WHEN INDUSTRIAL production rises smartly, as it did last month, the administration and nearly everyone else hail that as a good and healthy sign. When the trade deficit continues to rise, as it did in October, the administration and nearly everyone else correctly regard it as a sign of serious trouble. But both of those numbers rose for the same reason: the American economy has been expanding rapidly in recent months. Manufacturing companies lifted production this autumn to meet consumers' demand -- but that same strong demand sucked record volumes of imports into the American market.
The central question for economic policy -- and the Reagan administration continues to duck it -- is whether the country can get the trade deficit down without similarly dropping the growth rate and going into a recession. This administration does not know how to keep the economy growing except by pushing up consumer demand with big federal deficits. Campaigning in 1980, Mr. Reagan and many other Republicans condemned previous presidents' reliance on Keynesian management of consumer demand to keep growth up. Too little American wealth was going into savings and investment, they charged, and far too much into current consumption.
There was a good deal to that charge. And since then, how have things been going under Mr. Reagan himself? Not only are the deficits bigger, but savings rates are drastically lower and business investment remains about where it was in the Carter years thanks only to the foreign money coming into the country. Throughout the Reagan years consumption has increased significantly faster than output. That's why there's a trade deficit. As long as the United States keeps consumer demand rising rapidly, the dollar will have to fall very far indeed to have any very prompt effect on the trade deficit.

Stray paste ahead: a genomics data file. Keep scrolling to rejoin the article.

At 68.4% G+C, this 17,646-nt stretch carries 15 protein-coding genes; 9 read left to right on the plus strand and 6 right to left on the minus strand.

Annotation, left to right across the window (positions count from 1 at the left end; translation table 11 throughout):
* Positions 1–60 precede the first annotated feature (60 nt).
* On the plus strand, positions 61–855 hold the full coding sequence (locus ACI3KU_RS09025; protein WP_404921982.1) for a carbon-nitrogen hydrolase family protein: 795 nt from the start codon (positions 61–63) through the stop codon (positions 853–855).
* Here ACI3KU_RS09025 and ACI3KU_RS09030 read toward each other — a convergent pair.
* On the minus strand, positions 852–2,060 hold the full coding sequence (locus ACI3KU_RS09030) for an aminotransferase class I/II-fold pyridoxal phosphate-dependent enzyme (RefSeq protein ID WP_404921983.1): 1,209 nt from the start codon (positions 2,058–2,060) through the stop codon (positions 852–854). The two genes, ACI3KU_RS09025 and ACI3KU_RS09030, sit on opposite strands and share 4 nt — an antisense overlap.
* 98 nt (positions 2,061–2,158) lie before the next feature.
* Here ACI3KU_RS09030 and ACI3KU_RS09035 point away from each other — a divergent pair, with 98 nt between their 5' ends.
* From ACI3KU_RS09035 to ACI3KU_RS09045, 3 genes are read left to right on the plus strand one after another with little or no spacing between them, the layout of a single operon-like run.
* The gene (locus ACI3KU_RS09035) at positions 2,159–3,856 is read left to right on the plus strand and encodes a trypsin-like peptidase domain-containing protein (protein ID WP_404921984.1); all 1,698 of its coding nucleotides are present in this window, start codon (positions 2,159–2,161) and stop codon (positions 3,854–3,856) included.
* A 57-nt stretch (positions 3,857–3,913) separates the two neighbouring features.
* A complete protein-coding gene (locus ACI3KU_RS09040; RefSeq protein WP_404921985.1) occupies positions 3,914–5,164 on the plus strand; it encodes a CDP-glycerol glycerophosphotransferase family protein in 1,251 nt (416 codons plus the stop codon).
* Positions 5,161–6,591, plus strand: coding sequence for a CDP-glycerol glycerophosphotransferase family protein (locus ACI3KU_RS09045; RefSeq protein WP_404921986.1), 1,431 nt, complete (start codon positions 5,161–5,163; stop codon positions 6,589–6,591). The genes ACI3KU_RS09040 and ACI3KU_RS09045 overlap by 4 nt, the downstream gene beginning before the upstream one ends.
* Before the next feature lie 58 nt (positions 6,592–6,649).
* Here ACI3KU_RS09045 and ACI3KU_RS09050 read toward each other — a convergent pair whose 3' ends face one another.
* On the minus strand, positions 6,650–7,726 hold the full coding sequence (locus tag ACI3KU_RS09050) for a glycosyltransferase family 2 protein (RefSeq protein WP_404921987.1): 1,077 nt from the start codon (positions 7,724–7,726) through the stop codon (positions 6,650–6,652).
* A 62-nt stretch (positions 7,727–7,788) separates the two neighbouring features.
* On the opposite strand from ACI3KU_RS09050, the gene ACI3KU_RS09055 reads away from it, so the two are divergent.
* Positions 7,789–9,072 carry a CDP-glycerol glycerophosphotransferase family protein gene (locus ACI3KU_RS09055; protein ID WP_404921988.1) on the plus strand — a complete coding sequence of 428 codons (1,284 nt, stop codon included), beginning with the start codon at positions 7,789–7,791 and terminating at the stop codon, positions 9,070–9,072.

The right way to attack the trade deficit is by raising exports. But American business is going to have trouble expanding fast enough both to meet growing consumer demand in this country and to step up its exports as well. For one thing, investment in this country isn't high enough to do both simultaneously.
These are painful subjects for the party in power, and not appealing for election-year discussion. For the next 11 months you can expect the White House to continue to cheer at all statistics indicating strong growth of consumption and to deplore all statistics reporting high trade deficits. There won't be much interest in drawing any connection between the two.